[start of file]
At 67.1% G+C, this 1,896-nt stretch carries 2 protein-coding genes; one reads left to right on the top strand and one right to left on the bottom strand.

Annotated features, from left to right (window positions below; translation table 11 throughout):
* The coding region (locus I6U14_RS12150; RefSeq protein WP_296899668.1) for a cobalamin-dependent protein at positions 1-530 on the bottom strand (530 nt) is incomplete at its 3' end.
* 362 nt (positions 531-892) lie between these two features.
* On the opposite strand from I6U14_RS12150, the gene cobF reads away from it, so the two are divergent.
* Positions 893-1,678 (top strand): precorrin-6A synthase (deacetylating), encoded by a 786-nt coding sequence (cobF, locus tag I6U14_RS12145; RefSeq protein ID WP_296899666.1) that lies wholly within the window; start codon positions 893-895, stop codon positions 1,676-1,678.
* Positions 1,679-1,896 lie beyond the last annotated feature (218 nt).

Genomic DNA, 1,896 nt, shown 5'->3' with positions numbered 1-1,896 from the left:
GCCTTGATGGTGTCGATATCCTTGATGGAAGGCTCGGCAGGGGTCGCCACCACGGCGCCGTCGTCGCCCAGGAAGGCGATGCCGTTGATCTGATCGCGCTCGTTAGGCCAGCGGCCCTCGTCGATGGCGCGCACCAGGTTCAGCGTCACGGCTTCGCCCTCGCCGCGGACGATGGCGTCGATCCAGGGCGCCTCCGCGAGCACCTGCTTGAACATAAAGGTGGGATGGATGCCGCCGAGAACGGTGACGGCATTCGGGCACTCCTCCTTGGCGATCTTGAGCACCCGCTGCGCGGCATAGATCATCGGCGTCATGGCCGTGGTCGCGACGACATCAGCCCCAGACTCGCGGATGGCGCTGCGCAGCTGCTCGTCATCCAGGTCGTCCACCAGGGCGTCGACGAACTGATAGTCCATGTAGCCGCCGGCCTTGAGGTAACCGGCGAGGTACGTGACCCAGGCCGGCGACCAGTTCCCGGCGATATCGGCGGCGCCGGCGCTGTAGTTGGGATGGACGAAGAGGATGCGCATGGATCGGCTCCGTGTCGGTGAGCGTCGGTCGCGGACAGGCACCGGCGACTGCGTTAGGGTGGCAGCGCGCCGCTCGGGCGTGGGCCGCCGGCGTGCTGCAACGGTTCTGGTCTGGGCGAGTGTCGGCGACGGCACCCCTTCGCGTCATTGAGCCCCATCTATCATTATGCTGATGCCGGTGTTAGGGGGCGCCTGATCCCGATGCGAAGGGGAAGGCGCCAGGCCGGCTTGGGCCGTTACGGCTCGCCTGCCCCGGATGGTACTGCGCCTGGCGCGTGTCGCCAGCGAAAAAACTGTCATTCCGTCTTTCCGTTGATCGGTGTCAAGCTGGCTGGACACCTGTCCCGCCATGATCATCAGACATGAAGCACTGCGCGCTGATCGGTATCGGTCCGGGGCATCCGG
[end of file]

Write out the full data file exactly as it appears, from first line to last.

At 67.1% G+C, this 1,896-nt stretch carries 2 protein-coding genes; one reads left to right on the top strand and one right to left on the bottom strand.

Annotated features, from left to right (window positions below; translation table 11 throughout):
* The coding region (locus I6U14_RS12150; RefSeq protein WP_296899668.1) for a cobalamin-dependent protein at positions 1-530 on the bottom strand (530 nt) is incomplete at its 3' end.
* 362 nt (positions 531-892) lie between these two features.
* On the opposite strand from I6U14_RS12150, the gene cobF reads away from it, so the two are divergent.
* Positions 893-1,678 (top strand): precorrin-6A synthase (deacetylating), encoded by a 786-nt coding sequence (cobF, locus tag I6U14_RS12145; RefSeq protein ID WP_296899666.1) that lies wholly within the window; start codon positions 893-895, stop codon positions 1,676-1,678.
* Positions 1,679-1,896 lie beyond the last annotated feature (218 nt).

Genomic DNA, 1,896 nt, shown 5'->3' with positions numbered 1-1,896 from the left:
GCCTTGATGGTGTCGATATCCTTGATGGAAGGCTCGGCAGGGGTCGCCACCACGGCGCCGTCGTCGCCCAGGAAGGCGATGCCGTTGATCTGATCGCGCTCGTTAGGCCAGCGGCCCTCGTCGATGGCGCGCACCAGGTTCAGCGTCACGGCTTCGCCCTCGCCGCGGACGATGGCGTCGATCCAGGGCGCCTCCGCGAGCACCTGCTTGAACATAAAGGTGGGATGGATGCCGCCGAGAACGGTGACGGCATTCGGGCACTCCTCCTTGGCGATCTTGAGCACCCGCTGCGCGGCATAGATCATCGGCGTCATGGCCGTGGTCGCGACGACATCAGCCCCAGACTCGCGGATGGCGCTGCGCAGCTGCTCGTCATCCAGGTCGTCCACCAGGGCGTCGACGAACTGATAGTCCATGTAGCCGCCGGCCTTGAGGTAACCGGCGAGGTACGTGACCCAGGCCGGCGACCAGTTCCCGGCGATATCGGCGGCGCCGGCGCTGTAGTTGGGATGGACGAAGAGGATGCGCATGGATCGGCTCCGTGTCGGTGAGCGTCGGTCGCGGACAGGCACCGGCGACTGCGTTAGGGTGGCAGCGCGCCGCTCGGGCGTGGGCCGCCGGCGTGCTGCAACGGTTCTGGTCTGGGCGAGTGTCGGCGACGGCACCCCTTCGCGTCATTGAGCCCCATCTATCATTATGCTGATGCCGGTGTTAGGGGGCGCCTGATCCCGATGCGAAGGGGAAGGCGCCAGGCCGGCTTGGGCCGTTACGGCTCGCCTGCCCCGGATGGTACTGCGCCTGGCGCGTGTCGCCAGCGAAAAAACTGTCATTCCGTCTTTCCGTTGATCGGTGTCAAGCTGGCTGGACACCTGTCCCGCCATGATCATCAGACATGAAGCACTGCGCGCTGATCGGTATCGGTCCGGGGCATCCGG